The parameter set to 'true' reloads a fresh copy from the server. Leaving it out will serve the page from cache.

More information can be found at MSDN and in the Mozilla documentation.

  • 1
    what if I want to refresh an external web page www.xyz.com/abc ?
    – DoIt
    Jan 5 '15 at 19:42
  • @Dev: You should try with "replace" as mentioned later on Mar 30 '17 at 6:25
  • @Orane: I like both the simplicity and resourcefulness of this answer particularly, as to give many options just to satisfy the op's inquiry, that said, thank you for providing an authority referenced link in this situation as well, for future reference as each browser have their own JS engine for rendering...I think that the question is very general and that it should depend on what do you want do that for, because else web reference: "phpied.com/files/location-location/location-location.html" might satisfy completely the op for this question. However, this one helped me ;) Mar 30 '17 at 6:25
  • 5
    Is this still true? Both of those links don't mention any parameter for reload. Feb 24 '20 at 17:14
  • 9
    the second ( true ) parameter is deprecated
    – nick
    Sep 14 '20 at 14:09

This works for me:

function refresh() {    
    setTimeout(function () {
    }, 100);


  • This, to me, is preferable, as it avoids a loop condition on the server-side
    – ILMostro_7
    Dec 29 '15 at 15:29
  • 1
    I particularly appreciate the inclusion of the timeout function because I have a message I still want viewed before the refresh happens. Kudos! Nov 11 '16 at 15:02
  • you can set different values as a second argument to the setTimeout function but it will doesn`t work, reload will occurs immediatily, how to solve it?
    – O.Kuz
    Dec 13 '19 at 9:38
  • 2
    @O.Kuz don't think so. lets say if you set the value to 5000ms then reload will occur after 5 seconds. see jsfiddle.net/umerqureshi/znruyzop/446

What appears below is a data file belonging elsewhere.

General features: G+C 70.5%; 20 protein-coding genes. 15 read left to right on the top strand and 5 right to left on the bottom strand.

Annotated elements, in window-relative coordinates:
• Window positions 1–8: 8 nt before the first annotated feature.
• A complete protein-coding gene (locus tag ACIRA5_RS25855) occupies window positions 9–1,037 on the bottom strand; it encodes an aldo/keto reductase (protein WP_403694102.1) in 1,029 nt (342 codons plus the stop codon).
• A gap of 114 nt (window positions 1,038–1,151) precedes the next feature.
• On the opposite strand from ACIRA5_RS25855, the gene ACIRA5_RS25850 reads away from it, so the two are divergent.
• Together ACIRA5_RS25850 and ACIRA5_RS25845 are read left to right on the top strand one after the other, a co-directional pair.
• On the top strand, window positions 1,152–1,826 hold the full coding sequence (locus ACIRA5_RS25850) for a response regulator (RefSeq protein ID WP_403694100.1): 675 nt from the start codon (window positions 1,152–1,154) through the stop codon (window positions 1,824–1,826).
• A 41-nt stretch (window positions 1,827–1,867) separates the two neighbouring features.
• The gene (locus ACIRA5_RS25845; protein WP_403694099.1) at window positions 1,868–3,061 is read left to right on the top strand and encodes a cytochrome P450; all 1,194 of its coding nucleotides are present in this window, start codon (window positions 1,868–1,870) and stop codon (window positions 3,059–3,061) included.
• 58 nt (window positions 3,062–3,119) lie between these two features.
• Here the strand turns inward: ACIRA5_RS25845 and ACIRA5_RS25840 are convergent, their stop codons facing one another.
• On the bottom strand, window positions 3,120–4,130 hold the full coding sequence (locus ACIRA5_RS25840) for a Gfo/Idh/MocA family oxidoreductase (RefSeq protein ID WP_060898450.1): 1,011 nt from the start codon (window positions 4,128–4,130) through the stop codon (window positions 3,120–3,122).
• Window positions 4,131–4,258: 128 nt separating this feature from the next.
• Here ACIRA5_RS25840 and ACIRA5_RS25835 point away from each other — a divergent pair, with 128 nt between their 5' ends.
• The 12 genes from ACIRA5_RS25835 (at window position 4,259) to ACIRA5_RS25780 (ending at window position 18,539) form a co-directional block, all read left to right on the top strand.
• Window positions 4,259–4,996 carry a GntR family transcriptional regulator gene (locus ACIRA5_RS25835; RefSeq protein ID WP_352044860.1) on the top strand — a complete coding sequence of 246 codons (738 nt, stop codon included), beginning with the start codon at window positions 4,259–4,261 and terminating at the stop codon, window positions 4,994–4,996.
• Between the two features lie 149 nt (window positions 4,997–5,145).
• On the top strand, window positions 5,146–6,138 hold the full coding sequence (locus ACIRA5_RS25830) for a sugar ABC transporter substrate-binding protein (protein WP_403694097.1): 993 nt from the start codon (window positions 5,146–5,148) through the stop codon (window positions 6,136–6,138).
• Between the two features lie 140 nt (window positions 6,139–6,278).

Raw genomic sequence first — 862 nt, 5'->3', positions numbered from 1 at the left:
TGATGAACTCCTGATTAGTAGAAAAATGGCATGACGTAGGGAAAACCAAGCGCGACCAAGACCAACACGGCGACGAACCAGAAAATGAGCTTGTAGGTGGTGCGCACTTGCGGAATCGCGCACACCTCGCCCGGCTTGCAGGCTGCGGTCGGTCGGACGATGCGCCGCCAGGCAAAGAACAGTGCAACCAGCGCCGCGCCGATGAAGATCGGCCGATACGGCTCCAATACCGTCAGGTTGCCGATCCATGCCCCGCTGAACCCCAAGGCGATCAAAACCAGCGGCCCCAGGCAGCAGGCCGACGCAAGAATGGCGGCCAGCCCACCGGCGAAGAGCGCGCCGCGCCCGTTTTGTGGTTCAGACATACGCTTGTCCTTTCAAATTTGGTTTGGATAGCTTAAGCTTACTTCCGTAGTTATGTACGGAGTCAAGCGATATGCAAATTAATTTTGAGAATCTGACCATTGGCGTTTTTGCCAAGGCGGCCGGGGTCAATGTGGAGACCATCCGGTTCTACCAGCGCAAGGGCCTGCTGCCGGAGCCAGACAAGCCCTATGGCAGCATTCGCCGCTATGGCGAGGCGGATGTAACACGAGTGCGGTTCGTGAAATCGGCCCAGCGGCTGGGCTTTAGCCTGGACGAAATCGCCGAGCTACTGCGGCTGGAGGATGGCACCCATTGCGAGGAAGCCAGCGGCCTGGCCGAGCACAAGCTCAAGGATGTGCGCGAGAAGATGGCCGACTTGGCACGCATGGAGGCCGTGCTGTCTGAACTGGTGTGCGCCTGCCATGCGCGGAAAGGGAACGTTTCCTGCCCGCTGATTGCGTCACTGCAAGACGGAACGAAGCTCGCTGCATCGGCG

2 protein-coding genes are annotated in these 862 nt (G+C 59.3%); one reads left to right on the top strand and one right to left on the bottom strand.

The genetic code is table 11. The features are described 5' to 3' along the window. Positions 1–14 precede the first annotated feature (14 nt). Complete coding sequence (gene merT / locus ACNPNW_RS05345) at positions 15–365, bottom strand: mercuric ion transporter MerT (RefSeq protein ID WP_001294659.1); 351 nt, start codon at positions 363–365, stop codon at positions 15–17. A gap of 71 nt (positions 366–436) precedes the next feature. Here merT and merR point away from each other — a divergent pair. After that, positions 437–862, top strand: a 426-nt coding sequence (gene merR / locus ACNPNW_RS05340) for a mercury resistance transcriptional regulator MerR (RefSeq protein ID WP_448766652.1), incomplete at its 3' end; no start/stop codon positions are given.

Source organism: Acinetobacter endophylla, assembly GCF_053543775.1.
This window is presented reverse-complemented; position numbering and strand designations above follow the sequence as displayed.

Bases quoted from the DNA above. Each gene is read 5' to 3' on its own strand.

– umer
    Dec 13 '19 at 9:57

To reload a page using JavaScript, use:


If you put


at the beginning of your page with no other condition qualifying why that code runs, the page will load and then continue to reload itself until you close your browser.

  • Well, or until you open another URL. It probably depends on the browser's ability to handle continuous page (re)loads.
    – adamdunson
    Mar 1 '13 at 4:40
  • well that depends of where you place it as you have correctly stated. We are referring here merely that perhaps an anchor tag is not the intuitive element to execute an action such as reloading the page. Suggestion: We such rely on another UI object as target to do an onclick event. You can do this in jQuery after the page is loaded by targetting a div, for example if you decorate it with css.. It depends on what you want to do with it. In that context a button rather than an input type button.if we are not planning on passing an argument to backend app it seems more appropriate. Jul 2 '16 at 17:38
  • IE: <button onclick="javascript:window.location.reload(true);" Jul 2 '16 at 17:39
location.href = location.href;
  • 7
    Modern browsers ignore this because the href does not change so there is no need to reload it. You should use this only as failover for old browsers without reload: (location.reload ? location.reload() : location.href = location.href)
    – Radek Pech
    Sep 18 '14 at 9:38
  • 2
    @RadekPech Which older browsers don't have location.reload()?
    – Matthias
    Jan 21 '19 at 22:48

Shortest (more)


This should work:

window.location.href = window.location.href.split( '#' )[0];


var x = window.location.href;
x = x.split( '#' );
window.location.href = x[0];

I prefer this for the following reasons:

  • Removes the part after the #, ensuring the page reloads on browsers that won't reload content that has it.
  • It doesn't ask you if want to repost last content if you recently submit a form.
  • It should work even on most recent browsers. Tested on Lasted Firefox and Chrome.

Alternatively, you may use the most recent official method for this task